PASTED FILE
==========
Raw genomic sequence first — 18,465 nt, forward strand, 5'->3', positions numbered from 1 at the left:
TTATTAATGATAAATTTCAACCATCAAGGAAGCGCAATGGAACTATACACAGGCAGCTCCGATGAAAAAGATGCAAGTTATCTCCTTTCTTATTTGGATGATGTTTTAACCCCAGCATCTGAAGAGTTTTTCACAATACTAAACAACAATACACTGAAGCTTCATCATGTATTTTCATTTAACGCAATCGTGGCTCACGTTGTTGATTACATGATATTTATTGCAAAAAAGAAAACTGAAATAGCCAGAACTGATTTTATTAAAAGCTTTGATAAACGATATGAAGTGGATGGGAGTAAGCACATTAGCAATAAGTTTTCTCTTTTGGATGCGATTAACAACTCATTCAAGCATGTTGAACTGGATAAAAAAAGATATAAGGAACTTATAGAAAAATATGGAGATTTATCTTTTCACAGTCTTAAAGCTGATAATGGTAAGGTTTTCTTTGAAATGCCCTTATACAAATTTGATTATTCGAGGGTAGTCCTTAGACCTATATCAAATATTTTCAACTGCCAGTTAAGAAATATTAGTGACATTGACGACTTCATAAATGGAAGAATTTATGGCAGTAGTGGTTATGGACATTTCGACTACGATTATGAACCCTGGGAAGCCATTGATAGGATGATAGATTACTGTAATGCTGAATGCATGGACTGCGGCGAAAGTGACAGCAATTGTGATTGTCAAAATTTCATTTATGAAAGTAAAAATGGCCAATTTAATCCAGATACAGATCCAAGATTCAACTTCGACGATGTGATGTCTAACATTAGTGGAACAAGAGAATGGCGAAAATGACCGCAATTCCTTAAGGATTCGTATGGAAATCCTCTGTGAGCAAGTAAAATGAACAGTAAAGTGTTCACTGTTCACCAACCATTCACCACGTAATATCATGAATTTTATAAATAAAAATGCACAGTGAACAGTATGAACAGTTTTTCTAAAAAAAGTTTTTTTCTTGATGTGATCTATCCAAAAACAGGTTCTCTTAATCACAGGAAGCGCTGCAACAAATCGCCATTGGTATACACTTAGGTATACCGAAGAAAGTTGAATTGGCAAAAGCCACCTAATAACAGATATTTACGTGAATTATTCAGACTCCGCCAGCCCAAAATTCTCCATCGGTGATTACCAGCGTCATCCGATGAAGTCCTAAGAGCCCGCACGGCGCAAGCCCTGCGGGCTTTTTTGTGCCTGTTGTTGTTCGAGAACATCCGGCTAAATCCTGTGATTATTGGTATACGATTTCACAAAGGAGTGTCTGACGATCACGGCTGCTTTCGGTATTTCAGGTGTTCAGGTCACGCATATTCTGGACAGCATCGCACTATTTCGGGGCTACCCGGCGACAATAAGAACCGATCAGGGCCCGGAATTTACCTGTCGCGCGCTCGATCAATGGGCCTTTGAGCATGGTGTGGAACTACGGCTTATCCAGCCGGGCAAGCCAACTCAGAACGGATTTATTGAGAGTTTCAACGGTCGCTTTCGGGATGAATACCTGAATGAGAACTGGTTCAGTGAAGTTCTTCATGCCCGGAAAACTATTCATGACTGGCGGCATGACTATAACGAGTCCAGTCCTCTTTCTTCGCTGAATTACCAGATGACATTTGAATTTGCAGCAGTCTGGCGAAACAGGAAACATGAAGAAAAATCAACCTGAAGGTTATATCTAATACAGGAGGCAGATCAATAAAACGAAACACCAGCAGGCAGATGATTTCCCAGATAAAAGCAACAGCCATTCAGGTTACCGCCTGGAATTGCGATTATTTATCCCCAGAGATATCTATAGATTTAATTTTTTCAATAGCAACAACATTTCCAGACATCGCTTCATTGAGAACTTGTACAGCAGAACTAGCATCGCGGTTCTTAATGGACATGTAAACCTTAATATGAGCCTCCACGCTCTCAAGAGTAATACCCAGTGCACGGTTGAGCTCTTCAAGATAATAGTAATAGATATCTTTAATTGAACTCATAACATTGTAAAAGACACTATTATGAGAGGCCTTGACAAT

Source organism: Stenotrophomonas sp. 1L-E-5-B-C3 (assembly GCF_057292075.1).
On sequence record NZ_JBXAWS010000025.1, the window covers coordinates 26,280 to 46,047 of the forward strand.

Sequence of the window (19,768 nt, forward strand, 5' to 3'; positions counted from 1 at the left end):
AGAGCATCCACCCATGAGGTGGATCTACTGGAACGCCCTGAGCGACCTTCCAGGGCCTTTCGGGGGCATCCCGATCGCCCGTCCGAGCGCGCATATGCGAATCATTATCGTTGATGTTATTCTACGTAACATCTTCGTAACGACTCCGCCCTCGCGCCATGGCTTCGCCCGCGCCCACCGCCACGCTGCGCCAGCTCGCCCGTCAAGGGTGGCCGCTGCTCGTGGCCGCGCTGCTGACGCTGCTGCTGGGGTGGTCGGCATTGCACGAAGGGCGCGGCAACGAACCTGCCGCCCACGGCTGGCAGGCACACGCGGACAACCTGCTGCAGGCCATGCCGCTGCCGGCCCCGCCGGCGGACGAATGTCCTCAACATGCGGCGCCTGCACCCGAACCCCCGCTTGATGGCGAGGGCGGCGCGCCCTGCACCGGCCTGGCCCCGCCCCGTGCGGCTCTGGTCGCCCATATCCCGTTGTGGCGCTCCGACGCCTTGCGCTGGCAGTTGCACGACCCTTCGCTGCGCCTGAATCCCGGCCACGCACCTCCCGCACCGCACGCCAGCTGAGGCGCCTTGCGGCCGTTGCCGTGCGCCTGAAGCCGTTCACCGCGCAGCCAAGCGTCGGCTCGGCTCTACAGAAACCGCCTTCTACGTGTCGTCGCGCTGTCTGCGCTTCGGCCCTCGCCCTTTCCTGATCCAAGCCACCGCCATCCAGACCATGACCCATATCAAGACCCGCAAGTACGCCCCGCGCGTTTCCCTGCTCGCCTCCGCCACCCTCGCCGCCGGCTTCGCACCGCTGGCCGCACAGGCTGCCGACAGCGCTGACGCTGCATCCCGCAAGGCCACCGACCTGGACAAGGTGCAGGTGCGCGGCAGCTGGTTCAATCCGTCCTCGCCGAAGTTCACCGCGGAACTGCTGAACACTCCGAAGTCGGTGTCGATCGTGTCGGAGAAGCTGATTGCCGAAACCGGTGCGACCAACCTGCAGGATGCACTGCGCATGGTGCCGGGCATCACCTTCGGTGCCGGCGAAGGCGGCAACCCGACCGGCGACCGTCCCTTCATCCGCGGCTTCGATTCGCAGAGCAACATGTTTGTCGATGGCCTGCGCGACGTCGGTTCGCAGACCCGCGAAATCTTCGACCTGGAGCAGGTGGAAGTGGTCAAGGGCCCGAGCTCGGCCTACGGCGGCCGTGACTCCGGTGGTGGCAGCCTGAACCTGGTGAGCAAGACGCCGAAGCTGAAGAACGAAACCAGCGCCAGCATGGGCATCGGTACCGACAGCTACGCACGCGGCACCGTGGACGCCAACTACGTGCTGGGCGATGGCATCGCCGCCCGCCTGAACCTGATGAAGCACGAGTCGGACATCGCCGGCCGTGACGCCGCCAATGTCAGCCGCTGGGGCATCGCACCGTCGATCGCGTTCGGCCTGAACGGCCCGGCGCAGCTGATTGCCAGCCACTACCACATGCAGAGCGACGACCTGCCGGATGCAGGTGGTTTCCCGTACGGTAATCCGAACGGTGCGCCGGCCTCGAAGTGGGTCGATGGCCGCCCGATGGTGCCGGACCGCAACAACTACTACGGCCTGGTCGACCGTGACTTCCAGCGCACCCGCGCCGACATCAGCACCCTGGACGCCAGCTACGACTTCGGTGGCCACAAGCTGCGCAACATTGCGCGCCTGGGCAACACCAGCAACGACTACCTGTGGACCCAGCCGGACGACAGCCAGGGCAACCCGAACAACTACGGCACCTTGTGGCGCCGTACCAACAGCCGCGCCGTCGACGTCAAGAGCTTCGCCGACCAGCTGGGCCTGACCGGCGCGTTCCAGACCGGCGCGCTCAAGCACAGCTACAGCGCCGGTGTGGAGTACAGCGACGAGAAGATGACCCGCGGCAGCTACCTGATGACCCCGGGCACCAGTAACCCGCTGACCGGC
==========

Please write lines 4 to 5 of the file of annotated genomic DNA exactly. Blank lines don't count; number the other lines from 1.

On sequence record NZ_JBXAWS010000025.1, the window covers coordinates 26,280 to 46,047 of the forward strand.

Sequence of the window (19,768 nt, forward strand, 5' to 3'; positions counted from 1 at the left end):